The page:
Imagine a situation where you've distributed the household chores and have asked one of your children to take the trash out and they reply that they don't want to do it. You basically have four choices: You can be aggressive: by threatening and punishing. You can be passive: by not saying anything, by being a victim or distancing yourself, or by making it clear that the other person will have to pay for their actions in the future. You can also be assertive by only paying attention to the way an action is performed, which means you can either react like a broken record, rethink your reaction or ask questions. Alternatively, you can act assertively by asking yourself in a nonviolent way, "What do I need?" The response to which might be that you're tired, need a break, require support or want collaboration and that you'll feel better if each party assumes their responsibilities and respects the agreements made. You can then say to your child: "Look, I've asked you to take the trash out and you say that you won't. We've already agreed to this, so please, take the trash out today and then tomorrow we'll take a look at which of the house rules you don't agree with so you feel like you have a choice about what you do and don't feel like you're being dictated to and so that all the chores are shared equally. It's very important to me that we look at all the chores you do and those the rest of the family do one by one." The guiding principle I use both in my relationship with my daughter and with the young people I work with that helps me a lot and that I immediately turn to is: “Connection before education.” I turn the social education model round the other way. First and foremost, children are taught what they can or can't do and what's correct or incorrect. Then, a connection may or may not be made. Therefore, if you make education more important than establishing a connection, it becomes very difficult to establish a relationship afterwards. However, if you focus on establishing a connection before you start trying to educate a child, you'll find that they respond better to being educated. This can be explained by the concepts of sharing and mutual understanding. Connection before education.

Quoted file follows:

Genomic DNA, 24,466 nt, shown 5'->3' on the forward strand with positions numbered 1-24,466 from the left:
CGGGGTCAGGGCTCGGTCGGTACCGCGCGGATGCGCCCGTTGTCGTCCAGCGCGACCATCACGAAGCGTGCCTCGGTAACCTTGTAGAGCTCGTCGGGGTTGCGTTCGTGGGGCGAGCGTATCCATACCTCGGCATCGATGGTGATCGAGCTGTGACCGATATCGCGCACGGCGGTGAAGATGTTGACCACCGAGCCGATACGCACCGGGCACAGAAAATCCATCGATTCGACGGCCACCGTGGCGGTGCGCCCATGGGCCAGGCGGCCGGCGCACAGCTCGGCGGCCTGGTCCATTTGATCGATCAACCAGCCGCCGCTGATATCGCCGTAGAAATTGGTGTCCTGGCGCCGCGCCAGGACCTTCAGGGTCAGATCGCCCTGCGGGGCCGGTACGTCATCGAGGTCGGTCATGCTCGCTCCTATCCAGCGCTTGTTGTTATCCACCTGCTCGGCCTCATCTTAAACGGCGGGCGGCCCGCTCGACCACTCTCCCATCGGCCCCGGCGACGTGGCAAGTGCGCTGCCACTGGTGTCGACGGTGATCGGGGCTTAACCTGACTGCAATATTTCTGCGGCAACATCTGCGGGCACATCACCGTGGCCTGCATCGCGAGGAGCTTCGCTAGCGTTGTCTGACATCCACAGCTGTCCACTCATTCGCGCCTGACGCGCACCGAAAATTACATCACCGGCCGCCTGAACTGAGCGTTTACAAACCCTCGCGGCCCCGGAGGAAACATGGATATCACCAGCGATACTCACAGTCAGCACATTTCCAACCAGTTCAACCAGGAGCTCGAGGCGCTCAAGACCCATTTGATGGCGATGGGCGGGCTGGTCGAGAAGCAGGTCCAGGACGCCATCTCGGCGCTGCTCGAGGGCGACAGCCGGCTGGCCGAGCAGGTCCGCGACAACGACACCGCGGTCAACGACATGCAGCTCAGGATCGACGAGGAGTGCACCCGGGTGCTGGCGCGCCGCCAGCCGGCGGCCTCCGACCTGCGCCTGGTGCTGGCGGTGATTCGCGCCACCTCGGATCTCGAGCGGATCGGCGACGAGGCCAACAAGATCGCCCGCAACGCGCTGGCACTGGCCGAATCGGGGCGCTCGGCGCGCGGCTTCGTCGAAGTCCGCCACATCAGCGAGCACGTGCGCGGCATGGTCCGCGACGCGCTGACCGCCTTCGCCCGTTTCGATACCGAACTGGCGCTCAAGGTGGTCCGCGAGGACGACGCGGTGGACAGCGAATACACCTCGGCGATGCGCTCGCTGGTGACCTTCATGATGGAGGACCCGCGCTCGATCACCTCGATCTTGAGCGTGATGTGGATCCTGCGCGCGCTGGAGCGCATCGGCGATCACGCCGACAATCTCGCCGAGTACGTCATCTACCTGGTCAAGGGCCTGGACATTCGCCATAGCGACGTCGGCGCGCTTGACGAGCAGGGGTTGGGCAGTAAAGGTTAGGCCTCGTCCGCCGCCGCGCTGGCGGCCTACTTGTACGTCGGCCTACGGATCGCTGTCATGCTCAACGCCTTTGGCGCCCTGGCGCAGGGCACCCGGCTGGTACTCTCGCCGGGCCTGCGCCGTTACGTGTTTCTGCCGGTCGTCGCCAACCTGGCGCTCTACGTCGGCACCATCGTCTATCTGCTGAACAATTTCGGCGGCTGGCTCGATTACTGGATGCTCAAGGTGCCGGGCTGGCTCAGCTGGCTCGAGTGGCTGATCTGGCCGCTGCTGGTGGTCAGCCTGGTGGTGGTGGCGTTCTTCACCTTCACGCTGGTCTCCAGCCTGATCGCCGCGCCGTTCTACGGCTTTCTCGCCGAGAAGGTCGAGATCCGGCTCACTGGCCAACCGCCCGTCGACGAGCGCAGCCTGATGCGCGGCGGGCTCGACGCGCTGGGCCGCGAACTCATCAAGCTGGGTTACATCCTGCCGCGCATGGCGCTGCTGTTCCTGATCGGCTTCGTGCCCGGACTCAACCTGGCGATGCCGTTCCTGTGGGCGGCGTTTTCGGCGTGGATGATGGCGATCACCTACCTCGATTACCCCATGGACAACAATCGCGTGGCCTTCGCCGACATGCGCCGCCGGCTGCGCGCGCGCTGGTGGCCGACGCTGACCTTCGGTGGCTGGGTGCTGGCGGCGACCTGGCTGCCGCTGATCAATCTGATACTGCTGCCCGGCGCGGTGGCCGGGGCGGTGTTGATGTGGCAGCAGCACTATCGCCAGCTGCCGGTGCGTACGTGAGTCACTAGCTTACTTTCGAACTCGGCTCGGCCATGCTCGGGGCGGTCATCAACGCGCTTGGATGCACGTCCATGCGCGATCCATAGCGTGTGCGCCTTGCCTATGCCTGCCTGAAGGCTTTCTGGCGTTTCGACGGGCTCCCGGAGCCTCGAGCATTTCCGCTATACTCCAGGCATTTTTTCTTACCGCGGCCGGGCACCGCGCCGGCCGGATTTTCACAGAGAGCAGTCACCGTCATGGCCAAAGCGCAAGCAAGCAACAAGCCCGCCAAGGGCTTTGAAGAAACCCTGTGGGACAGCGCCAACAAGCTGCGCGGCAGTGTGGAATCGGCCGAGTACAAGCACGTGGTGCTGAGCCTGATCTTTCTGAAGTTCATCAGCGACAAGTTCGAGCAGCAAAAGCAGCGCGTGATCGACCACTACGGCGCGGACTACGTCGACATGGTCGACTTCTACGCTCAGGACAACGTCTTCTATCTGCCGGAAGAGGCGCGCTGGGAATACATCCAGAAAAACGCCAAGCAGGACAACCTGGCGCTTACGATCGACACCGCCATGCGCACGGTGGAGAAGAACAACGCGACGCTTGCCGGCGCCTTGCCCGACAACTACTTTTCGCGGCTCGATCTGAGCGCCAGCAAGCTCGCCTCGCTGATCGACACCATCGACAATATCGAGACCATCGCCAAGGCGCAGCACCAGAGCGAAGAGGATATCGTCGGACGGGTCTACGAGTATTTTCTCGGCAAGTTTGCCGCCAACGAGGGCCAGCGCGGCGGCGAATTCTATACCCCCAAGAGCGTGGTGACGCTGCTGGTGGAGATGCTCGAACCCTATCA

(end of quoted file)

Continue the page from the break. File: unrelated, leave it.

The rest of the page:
"The aim of nonviolent communication is to take care of both our own needs as well as those of others."